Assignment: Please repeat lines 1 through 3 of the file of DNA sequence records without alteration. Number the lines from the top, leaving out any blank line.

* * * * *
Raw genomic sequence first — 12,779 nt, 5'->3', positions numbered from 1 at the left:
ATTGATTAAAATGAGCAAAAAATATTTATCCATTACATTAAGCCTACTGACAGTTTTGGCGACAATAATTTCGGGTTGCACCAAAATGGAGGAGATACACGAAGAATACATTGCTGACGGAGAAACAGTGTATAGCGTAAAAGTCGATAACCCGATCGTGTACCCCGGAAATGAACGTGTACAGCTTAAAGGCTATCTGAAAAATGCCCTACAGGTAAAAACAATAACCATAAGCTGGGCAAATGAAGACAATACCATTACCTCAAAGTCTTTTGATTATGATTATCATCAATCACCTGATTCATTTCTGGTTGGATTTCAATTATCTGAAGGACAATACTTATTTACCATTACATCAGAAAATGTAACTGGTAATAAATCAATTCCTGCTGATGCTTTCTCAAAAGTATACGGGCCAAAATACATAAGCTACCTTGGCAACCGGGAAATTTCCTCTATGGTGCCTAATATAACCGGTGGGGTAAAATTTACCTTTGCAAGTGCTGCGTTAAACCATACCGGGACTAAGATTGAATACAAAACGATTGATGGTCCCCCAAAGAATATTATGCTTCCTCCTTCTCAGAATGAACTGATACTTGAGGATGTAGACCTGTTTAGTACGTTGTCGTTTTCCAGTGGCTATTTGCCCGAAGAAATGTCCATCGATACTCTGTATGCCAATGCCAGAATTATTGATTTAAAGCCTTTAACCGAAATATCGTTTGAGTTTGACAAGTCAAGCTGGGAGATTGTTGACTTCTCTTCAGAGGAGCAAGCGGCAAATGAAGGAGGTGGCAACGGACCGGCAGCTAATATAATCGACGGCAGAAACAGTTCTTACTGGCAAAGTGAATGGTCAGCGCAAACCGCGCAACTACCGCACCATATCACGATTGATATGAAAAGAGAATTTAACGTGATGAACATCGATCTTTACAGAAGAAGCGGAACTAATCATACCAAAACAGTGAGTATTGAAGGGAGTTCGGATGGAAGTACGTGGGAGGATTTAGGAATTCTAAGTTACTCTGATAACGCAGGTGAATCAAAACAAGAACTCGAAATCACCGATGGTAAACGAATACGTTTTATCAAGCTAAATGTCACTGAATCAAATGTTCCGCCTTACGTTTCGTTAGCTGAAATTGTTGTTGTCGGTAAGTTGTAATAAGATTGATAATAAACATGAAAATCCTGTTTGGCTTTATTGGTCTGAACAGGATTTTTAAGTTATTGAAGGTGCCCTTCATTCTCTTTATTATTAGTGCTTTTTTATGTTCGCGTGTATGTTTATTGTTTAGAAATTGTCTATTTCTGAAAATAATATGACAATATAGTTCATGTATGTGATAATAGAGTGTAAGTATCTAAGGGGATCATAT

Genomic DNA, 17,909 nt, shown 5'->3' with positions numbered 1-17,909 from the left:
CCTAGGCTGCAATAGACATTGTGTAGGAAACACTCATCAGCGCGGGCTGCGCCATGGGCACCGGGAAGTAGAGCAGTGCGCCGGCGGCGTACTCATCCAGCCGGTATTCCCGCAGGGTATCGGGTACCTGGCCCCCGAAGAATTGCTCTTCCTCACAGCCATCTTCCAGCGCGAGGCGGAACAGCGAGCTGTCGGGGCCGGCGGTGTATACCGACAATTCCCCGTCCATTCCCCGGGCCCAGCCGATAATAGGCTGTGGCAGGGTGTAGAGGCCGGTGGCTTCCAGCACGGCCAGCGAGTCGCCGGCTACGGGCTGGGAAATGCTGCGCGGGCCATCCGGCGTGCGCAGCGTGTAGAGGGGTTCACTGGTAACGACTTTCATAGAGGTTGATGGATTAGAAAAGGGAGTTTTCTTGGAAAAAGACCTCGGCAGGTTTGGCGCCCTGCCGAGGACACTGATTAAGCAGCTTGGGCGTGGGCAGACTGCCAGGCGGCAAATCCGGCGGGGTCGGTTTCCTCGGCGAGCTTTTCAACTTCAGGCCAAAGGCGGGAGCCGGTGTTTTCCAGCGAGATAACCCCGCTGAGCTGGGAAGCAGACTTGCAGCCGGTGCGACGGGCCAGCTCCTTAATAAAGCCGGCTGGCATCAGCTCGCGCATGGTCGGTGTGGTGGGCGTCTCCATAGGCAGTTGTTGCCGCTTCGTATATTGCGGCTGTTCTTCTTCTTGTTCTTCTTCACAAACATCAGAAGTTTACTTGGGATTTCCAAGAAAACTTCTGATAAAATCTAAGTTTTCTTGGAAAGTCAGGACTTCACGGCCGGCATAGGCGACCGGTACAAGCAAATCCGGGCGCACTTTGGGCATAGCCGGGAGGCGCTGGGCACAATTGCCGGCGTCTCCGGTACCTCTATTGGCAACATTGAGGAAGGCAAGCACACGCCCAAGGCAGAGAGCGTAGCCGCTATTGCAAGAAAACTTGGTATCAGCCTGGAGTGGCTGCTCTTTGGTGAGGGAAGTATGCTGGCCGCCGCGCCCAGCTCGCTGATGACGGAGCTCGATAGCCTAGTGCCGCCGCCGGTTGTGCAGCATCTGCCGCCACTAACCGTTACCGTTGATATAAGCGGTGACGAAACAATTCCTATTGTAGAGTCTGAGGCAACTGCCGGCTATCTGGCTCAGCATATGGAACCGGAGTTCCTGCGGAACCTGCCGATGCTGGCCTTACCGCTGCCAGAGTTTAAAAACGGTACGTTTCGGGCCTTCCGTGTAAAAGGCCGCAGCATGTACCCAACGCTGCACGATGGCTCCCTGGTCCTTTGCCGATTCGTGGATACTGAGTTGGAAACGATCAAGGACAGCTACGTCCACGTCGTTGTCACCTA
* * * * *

Raw genomic sequence first — 12,779 nt, 5'->3', positions numbered from 1 at the left:
ATTGATTAAAATGAGCAAAAAATATTTATCCATTACATTAAGCCTACTGACAGTTTTGGCGACAATAATTTCGGGTTGCACCAAAATGGAGGAGATACACGAAGAATACATTGCTGACGGAGAAACAGTGTATAGCGTAAAAGTCGATAACCCGATCGTGTACCCCGGAAATGAACGTGTACAGCTTAAAGGCTATCTGAAAAATGCCCTACAGGTAAAAACAATAACCATAAGCTGGGCAAATGAAGACAATACCATTACCTCAAAGTCTTTTGATTATGATTATCATCAATCACCTGATTCATTTCTGGTTGGATTTCAATTATCTGAAGGACAATACTTATTTACCATTACATCAGAAAATGTAACTGGTAATAAATCAATTCCTGCTGATGCTTTCTCAAAAGTATACGGGCCAAAATACATAAGCTACCTTGGCAACCGGGAAATTTCCTCTATGGTGCCTAATATAACCGGTGGGGTAAAATTTACCTTTGCAAGTGCTGCGTTAAACCATACCGGGACTAAGATTGAATACAAAACGATTGATGGTCCCCCAAAGAATATTATGCTTCCTCCTTCTCAGAATGAACTGATACTTGAGGATGTAGACCTGTTTAGTACGTTGTCGTTTTCCAGTGGCTATTTGCCCGAAGAAATGTCCATCGATACTCTGTATGCCAATGCCAGAATTATTGATTTAAAGCCTTTAACCGAAATATCGTTTGAGTTTGACAAGTCAAGCTGGGAGATTGTTGACTTCTCTTCAGAGGAGCAAGCGGCAAATGAAGGAGGTGGCAACGGACCGGCAGCTAATATAATCGACGGCAGAAACAGTTCTTACTGGCAAAGTGAATGGTCAGCGCAAACCGCGCAACTACCGCACCATATCACGATTGATATGAAAAGAGAATTTAACGTGATGAACATCGATCTTTACAGAAGAAGCGGAACTAATCATACCAAAACAGTGAGTATTGAAGGGAGTTCGGATGGAAGTACGTGGGAGGATTTAGGAATTCTAAGTTACTCTGATAACGCAGGTGAATCAAAACAAGAACTCGAAATCACCGATGGTAAACGAATACGTTTTATCAAGCTAAATGTCACTGAATCAAATGTTCCGCCTTACGTTTCGTTAGCTGAAATTGTTGTTGTCGGTAAGTTGTAATAAGATTGATAATAAACATGAAAATCCTGTTTGGCTTTATTGGTCTGAACAGGATTTTTAAGTTATTGAAGGTGCCCTTCATTCTCTTTATTATTAGTGCTTTTTTATGTTCGCGTGTATGTTTATTGTTTAGAAATTGTCTATTTCTGAAAATAATATGACAATATAGTTCATGTATGTGATAATAGAGTGTAAGTATCTAAGGGGATCATAT

Genomic DNA, 17,909 nt, shown 5'->3' with positions numbered 1-17,909 from the left: